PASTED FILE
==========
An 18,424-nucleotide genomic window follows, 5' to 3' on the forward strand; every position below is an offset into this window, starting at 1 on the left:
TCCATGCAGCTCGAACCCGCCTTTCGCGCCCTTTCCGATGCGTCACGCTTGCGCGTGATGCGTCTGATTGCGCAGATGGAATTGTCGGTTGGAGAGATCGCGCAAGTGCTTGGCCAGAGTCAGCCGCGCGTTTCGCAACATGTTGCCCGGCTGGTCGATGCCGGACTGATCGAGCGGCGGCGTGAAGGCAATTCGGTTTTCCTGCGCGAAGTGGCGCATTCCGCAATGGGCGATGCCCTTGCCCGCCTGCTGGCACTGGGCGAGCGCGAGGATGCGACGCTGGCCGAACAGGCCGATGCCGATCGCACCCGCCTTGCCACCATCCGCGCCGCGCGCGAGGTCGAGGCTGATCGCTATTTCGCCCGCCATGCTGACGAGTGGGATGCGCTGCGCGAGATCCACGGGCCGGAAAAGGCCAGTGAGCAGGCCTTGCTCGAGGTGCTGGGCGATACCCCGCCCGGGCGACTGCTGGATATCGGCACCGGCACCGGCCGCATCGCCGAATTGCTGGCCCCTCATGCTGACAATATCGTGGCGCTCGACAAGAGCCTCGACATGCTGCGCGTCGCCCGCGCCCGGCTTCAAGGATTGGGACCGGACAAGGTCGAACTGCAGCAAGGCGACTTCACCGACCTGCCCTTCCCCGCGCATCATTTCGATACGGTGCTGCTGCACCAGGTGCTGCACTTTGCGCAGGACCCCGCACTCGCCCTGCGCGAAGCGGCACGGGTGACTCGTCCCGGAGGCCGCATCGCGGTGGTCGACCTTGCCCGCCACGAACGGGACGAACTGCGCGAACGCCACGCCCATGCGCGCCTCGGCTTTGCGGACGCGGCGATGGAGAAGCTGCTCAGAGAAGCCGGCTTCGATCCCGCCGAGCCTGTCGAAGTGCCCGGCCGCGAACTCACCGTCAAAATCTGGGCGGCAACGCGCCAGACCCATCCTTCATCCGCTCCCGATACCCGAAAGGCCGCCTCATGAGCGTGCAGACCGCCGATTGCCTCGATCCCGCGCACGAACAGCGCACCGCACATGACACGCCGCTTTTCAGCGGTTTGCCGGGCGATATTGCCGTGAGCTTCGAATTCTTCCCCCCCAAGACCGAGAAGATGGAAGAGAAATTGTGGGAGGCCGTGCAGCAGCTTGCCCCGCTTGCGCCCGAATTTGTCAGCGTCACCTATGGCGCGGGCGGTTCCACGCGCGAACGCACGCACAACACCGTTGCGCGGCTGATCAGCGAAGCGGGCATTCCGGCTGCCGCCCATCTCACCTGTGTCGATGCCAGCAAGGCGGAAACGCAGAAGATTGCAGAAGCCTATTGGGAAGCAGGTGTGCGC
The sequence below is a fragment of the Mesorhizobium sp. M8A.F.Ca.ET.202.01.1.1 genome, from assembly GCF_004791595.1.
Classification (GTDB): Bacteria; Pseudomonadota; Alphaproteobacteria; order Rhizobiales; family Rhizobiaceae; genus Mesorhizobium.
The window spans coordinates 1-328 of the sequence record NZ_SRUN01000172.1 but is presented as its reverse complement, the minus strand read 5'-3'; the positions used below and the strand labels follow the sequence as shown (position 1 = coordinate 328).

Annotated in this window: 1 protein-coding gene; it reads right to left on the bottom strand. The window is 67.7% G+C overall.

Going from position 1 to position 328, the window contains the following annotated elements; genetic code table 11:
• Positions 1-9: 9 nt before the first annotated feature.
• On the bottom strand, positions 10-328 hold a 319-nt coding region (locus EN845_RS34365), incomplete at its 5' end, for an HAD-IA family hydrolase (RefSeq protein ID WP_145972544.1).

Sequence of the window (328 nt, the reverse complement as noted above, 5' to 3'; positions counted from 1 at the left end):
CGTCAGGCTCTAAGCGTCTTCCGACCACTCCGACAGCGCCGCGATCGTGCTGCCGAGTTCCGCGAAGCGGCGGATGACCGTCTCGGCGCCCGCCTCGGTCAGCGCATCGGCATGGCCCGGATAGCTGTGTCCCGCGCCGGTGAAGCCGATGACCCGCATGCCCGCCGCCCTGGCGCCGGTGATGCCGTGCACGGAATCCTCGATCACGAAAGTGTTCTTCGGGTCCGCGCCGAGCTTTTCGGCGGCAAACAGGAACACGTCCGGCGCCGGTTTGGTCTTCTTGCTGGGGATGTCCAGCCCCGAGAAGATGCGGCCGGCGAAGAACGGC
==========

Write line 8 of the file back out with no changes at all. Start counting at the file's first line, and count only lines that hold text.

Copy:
• Positions 1-9: 9 nt before the first annotated feature.